The week in Chamonix began by getting caught in a storm, and ended the same way. The first one expected, the second one less so, but sandwiched in the middle was a couple of peaks that will make the week a memorable one.
Some obscure routes and some classics: El Niño, Madame Rêve, Digital Crack and République Bananière.
Back in March, just before the AGM I wrote about the motion of no confidence raised against the British Mountaineering Council (BMC). Of course, the motion was defeated, but the BMC was, and is, under a period of potential reform.
A six part yoga for climbers video series in partnership with Epic TV, Prana and the Depot Climbing Centre Manchester.
Each episode is 10 minutes, so you can do the standalone sessions as a great pre-climb warm up, or post climb cool down, mix and match sessions to create a climber specific workout, or complete the full series as an hour long challenging yoga session specifically tailored to climber's needs. Enjoy!
In the last year the BMC has faced a torrid time; the Climb Britain u-turn, and now a potential 40% Sport England funding cut, a proposed Alpine Club Special General Meeting and a guerilla 'vote of no confidence'. Is this a storm in a teacup, is the board "betraying" the members, or are these all just red herrings?
There was a list of four routes on Heather's fridge (the fridge list). Three weren't in condition after the recent storms in Chamonix, so that left one: Etat du Choc on the Petit Clocher du Portalet. My french brain didn't seem to be on form after a long week of work and I'd forgotten that this route translates as State of Shock, and not some sweeter alternative. That said the line, after a good few hours of upward fighting up a 9 pitch off-width was definitely worthy of being on the fridge list, and the north face of the Portalet is quite possibly the best face of granite in region.
Like many friends and colleagues I awoke on Friday feeling alienated in my own country. I appreciate those who voted leave saying that for them this is the feeling that has built up over many years, but the intensity with which such a feeling was brought upon was devastating. I don’t think those that voted to …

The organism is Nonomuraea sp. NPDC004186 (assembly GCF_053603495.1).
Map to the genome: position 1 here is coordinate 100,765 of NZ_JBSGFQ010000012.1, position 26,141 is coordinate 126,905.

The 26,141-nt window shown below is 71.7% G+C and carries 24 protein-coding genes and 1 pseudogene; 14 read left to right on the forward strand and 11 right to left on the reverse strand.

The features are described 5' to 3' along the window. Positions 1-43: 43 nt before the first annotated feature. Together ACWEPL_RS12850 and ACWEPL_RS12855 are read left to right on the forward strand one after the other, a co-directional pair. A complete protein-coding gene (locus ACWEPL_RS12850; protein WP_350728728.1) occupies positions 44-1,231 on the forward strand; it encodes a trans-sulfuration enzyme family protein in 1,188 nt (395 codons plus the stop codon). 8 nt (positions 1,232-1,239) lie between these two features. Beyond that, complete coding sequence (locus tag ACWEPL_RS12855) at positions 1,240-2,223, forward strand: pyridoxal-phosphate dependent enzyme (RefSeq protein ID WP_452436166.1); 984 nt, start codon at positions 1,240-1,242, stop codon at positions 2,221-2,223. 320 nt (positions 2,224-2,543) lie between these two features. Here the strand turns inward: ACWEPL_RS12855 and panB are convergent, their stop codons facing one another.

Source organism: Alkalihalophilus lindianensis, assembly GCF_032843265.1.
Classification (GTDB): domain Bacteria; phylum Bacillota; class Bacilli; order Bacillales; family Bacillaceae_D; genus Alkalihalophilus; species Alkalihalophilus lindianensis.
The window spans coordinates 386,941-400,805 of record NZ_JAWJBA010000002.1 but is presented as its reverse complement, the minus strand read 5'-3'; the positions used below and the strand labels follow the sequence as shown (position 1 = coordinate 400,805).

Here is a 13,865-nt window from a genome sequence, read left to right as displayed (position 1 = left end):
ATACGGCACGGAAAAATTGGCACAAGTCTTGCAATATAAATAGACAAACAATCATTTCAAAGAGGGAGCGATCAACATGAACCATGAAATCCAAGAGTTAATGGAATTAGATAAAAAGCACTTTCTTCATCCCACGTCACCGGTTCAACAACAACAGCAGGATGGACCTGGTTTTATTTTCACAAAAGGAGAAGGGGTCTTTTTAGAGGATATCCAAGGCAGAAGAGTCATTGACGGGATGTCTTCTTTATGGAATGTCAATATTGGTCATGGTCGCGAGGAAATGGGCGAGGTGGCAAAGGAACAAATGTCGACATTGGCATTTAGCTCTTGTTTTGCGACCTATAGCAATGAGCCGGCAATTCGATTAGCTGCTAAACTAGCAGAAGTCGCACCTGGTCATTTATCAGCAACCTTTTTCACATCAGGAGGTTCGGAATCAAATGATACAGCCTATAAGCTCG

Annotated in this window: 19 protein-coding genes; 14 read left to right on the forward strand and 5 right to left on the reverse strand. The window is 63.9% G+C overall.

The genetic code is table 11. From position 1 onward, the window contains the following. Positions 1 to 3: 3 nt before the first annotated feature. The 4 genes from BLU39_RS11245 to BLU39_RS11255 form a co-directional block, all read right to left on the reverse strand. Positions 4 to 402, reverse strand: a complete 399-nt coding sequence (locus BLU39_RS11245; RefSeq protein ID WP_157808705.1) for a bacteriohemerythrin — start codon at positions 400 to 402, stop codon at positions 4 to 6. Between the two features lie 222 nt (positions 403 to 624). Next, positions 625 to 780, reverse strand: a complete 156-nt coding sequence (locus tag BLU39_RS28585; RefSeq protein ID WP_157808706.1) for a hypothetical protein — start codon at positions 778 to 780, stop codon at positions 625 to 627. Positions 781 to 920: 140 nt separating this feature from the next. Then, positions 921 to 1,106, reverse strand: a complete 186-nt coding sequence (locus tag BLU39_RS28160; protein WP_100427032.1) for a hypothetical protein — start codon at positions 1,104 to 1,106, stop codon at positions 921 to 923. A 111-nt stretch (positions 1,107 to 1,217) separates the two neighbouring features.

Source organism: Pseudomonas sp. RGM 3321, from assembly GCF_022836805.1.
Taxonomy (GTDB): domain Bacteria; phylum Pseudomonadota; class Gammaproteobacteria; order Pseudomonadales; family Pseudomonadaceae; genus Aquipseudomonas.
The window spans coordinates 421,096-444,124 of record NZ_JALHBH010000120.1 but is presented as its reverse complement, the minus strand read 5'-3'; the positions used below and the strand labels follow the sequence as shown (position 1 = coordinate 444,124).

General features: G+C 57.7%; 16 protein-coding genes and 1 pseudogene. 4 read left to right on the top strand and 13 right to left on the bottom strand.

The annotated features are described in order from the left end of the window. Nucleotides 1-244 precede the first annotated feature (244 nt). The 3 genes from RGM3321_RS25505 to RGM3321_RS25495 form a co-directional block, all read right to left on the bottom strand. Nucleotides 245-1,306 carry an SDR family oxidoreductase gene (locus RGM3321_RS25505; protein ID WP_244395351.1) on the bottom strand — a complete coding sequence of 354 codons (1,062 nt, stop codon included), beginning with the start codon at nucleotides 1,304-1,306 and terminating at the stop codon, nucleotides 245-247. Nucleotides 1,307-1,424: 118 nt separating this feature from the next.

There's not much left to say about the quality of climbing at Fairhead festival that hasn't already been said. Perfect weather, perfect rock and perfect company from 500 friends from across the climbing community who came together for a weekend on one of the best crags in the world. After crushing most of the crag, including a flash of The Dark Side (E8 6c), Alex Honnold delivered a sold-out lecture in a cow-shed on the Saturday night.
I'd recommended the line of The Dark Side to Jordan Buys the previous day, and eager to take up the recommendation Jordan threw a rope down the huge 55m pitch as I climbed Jolly Roger on the perpendicular wall. As I was topping out, having plugged my entire rack into the route, I could see my belayer 55m below, slightly distracted by Alex Honnold who was heckling the amount of gear I'd placed and clearly engaging my belayer more than my bumbling about on an E3!
Following on from the Workload Challenge, I was commissioned by Advanced Learning to write a short report on the potential role of edtech in reducing workload. The report "Can technology reduce teacher workload" focusses on the key barriers that are holding back edtech innovation and its potential to impact upon workload.
Just over 12 months ago I was doing a route toward the end of an endurance training session at the climbing wall when I popped out for a hold with my left hand. My forearms were already very fatigued and as I caught the hold and pulled through into a deep lock I felt a bursting strain at the elbow end of my forearm and in my wrist.